Common childhood illness may have killed off Neanderthals

Ear infections to blame for extinction of archaic humans, scientists say 

Harriet Williamson
Thursday 19 September 2019 18:42
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Wiped out: headshot of male Neanderthal replicate in Natural History Museum, London
Wiped out: headshot of male Neanderthal replicate in Natural History Museum, London

The mystery of why Neanderthals died out may have been solved, and rather than some sort of cataclysmic event, scientists now say it could have been something as simple as a common childhood illness.

A new study has suggested that ear infections were responsible for their extinction.

Today they can be simply treated with modern medicines like antibiotics, but the Neanderthals contracted many complications from ear infections, including respiratory infections, hearing loss and pneumonia.

The study published in The Anatomical Record journal, found that the ears of Neanderthals were comparable to those of human children and did not change with age, as children’s do.

“It may sound far-fetched, but when we, for the first time, reconstructed the Eustachian tubes of Neanderthals, we discovered that they are remarkably similar to those of human infants,” said one of the authors Professor Samuel Marquez of the Downstate Health Sciences University in New York.

“Middle ear infections are nearly ubiquitous among infants because the flat angle of an infant’s Eustachian tube is prone to retain the otitis media bacteria that cause these infections – the same flat angle we found in Neanderthals.”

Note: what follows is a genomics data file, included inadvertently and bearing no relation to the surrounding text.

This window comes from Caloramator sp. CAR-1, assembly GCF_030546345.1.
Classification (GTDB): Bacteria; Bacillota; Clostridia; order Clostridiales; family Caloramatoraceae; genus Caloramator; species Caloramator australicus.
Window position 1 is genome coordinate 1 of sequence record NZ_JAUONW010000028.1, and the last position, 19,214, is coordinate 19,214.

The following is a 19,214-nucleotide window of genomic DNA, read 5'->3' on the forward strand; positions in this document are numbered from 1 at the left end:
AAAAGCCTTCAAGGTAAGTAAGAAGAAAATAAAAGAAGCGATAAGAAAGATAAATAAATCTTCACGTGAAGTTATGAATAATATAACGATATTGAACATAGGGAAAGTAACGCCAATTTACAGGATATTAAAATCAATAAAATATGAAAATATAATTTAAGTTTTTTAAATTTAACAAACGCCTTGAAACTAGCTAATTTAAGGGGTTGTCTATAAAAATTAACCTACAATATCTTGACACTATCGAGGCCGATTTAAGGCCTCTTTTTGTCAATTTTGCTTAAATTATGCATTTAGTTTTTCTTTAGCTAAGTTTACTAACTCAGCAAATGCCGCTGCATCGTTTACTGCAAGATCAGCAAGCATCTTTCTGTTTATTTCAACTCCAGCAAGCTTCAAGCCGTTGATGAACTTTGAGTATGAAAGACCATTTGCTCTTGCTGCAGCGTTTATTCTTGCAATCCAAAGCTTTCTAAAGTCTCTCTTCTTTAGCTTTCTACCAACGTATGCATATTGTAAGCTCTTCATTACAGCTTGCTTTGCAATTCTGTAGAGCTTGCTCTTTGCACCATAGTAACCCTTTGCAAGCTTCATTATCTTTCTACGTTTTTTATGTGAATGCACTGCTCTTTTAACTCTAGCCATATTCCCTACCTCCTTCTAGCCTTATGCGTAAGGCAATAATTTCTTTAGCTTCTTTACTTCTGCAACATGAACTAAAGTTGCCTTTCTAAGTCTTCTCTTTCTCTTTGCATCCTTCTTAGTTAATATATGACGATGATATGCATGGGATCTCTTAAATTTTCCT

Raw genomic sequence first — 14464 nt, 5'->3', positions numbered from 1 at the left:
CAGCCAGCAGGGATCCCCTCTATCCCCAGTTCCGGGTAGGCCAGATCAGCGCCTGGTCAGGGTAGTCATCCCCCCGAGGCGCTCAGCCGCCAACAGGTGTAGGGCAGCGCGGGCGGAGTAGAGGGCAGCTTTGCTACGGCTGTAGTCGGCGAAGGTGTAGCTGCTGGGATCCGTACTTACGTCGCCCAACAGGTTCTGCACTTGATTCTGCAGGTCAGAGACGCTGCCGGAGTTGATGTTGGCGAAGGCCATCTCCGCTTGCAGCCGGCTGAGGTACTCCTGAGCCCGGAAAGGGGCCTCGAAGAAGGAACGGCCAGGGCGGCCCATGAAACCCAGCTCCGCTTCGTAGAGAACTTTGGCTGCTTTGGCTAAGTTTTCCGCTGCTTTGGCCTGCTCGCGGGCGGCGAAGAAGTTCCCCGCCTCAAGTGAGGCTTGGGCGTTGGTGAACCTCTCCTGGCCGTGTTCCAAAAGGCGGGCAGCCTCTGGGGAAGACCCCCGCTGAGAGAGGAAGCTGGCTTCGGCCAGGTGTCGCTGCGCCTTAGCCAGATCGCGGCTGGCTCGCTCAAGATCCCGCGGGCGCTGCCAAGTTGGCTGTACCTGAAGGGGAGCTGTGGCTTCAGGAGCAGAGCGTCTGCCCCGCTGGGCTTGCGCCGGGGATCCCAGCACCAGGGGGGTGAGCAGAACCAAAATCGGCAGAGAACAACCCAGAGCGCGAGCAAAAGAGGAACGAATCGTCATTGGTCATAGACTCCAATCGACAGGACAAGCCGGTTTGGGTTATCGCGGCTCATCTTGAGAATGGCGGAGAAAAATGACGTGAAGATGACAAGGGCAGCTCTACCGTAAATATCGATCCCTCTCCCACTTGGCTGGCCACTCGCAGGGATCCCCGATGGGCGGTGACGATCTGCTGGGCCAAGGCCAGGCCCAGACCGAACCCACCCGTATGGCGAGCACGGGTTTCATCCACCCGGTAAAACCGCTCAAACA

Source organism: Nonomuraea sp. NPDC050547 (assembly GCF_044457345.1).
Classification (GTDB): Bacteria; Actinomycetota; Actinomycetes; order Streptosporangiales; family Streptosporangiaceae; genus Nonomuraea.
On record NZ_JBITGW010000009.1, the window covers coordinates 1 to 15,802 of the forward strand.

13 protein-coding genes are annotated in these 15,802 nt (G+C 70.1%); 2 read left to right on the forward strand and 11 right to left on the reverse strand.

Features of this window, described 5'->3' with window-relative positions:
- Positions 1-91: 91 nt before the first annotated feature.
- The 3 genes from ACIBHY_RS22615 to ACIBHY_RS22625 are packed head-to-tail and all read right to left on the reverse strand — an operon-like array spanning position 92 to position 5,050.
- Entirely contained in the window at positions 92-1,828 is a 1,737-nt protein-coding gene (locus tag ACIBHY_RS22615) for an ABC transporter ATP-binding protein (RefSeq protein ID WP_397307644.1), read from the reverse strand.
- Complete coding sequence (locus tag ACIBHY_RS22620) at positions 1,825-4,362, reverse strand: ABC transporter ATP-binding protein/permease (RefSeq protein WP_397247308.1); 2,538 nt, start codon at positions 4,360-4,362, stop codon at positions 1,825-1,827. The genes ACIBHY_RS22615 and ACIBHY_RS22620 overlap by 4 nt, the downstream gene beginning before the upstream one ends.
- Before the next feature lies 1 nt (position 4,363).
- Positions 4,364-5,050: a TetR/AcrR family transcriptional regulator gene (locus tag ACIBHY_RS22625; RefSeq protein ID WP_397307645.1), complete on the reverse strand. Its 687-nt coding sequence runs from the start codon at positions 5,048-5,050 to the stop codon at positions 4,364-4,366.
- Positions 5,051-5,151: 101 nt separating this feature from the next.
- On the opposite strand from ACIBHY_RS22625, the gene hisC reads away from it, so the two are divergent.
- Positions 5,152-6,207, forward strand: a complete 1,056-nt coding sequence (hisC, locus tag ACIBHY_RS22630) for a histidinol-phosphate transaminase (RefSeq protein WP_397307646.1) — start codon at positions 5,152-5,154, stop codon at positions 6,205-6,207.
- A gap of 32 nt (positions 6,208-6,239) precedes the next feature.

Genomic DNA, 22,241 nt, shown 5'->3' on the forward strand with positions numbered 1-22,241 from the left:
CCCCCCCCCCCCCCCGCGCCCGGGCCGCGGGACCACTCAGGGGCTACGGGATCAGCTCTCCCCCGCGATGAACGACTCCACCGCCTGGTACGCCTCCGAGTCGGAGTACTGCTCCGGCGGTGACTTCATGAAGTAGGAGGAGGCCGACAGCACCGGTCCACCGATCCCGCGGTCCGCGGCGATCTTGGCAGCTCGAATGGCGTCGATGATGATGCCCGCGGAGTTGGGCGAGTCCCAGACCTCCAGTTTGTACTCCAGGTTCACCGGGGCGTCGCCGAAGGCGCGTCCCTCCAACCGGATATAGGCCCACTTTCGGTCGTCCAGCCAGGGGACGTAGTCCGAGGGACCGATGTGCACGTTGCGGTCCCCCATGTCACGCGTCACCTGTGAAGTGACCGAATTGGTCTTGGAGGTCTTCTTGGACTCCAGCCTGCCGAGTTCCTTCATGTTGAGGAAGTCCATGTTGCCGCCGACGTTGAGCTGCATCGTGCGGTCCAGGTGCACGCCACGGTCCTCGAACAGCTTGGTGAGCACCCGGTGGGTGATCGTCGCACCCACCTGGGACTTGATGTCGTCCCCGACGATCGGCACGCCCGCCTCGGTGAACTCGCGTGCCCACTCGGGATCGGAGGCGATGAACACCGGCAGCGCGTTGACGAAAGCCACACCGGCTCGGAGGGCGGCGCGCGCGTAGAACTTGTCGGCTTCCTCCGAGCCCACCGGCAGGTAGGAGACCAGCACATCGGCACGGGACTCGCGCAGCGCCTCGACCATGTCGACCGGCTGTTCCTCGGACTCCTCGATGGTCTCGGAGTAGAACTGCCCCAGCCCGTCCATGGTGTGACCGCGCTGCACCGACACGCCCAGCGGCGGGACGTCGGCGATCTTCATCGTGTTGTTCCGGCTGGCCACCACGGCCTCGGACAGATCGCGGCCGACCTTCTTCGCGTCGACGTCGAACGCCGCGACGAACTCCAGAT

Generally considered to have been a distinct human species (Homo neanderthalensis), Neanderthals once inhabited a region stretching from Siberia in the east to Iberia in the west, and from Britain in the north to Iraq in the south.

They first appear around 450,000 years ago and then die out as humans started to settle in Eurasia 60,000 years ago.

While the shape of a human child’s ear begins to change around the age of five, meaning that they are less likely to contract ear infections, this did not happen with Neanderthals, the study found.

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“It’s not just the threat of dying of an infection,” Dr Marquez said. ”If you are constantly ill, you would not be as fit and effective in competing with your Homo sapien cousins for food and other resources.”

He added: “In a world of survival of the fittest, it is no wonder that modern man, not Neanderthal, prevailed.”

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